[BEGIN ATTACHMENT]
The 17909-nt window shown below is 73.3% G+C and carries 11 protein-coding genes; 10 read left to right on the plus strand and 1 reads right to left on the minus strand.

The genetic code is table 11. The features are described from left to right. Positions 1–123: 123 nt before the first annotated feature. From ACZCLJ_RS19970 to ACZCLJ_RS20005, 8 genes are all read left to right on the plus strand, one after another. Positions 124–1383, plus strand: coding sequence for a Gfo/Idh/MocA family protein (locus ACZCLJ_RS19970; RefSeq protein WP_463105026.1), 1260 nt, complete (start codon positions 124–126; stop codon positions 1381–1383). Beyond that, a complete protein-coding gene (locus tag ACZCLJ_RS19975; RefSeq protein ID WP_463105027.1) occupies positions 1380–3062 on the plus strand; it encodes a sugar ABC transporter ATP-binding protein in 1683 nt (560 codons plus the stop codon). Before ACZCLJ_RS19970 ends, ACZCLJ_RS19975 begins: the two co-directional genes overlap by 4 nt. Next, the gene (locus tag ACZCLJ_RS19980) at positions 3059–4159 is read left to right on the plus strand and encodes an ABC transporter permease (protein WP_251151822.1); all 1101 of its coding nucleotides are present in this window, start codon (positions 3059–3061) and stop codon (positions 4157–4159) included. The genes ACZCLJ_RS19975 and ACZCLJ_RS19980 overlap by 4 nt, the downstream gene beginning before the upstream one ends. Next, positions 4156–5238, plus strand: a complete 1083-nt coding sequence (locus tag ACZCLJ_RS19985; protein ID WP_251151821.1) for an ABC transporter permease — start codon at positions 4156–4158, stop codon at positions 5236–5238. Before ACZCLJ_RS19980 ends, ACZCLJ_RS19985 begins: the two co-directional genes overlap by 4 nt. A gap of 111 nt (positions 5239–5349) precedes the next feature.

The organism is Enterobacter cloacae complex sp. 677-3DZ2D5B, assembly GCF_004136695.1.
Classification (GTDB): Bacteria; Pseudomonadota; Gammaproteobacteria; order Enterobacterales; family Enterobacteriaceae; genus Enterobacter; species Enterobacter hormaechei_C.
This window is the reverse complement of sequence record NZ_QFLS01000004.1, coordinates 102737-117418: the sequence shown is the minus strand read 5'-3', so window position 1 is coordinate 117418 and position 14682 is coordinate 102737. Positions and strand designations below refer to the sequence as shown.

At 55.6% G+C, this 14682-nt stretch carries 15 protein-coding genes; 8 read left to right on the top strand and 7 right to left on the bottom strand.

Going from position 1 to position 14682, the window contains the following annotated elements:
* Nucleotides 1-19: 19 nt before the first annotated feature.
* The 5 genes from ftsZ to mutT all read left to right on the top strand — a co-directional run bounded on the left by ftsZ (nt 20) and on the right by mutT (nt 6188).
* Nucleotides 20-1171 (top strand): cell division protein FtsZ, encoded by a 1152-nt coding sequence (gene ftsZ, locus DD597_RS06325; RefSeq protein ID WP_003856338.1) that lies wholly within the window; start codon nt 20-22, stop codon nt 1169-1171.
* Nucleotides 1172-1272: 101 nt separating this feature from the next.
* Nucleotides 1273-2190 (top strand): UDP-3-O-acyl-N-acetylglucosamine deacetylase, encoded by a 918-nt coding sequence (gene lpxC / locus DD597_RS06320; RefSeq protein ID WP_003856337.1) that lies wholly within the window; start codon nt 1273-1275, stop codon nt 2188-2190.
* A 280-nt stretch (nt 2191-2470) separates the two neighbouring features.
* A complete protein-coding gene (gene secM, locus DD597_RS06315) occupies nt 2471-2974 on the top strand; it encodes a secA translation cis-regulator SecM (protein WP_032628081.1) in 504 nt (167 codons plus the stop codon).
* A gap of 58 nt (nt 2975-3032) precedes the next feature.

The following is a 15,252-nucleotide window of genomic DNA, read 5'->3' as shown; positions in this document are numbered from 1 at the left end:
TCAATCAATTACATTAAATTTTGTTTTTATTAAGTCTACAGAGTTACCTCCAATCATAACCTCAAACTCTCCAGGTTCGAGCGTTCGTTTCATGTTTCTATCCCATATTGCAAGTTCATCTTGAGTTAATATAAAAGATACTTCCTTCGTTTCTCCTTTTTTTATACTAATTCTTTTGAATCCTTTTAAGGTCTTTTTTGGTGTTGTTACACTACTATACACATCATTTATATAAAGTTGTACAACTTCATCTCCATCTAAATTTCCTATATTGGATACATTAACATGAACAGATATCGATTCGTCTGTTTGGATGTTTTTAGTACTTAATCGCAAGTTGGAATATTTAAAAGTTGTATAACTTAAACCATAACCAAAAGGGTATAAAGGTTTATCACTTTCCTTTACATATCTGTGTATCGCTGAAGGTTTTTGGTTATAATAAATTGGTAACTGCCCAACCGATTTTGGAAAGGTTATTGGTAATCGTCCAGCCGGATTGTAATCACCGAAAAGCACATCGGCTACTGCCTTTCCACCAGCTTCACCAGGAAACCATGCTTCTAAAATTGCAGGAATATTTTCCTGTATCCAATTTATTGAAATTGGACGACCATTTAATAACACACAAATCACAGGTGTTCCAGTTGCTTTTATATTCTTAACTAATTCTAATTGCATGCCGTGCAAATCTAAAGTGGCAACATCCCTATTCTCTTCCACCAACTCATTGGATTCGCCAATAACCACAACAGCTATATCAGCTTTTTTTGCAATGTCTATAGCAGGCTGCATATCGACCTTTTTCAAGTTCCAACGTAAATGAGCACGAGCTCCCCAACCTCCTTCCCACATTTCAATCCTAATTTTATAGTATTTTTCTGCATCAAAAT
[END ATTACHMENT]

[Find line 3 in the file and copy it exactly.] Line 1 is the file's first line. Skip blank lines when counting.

The organism is Enterobacter cloacae complex sp. 677-3DZ2D5B, assembly GCF_004136695.1.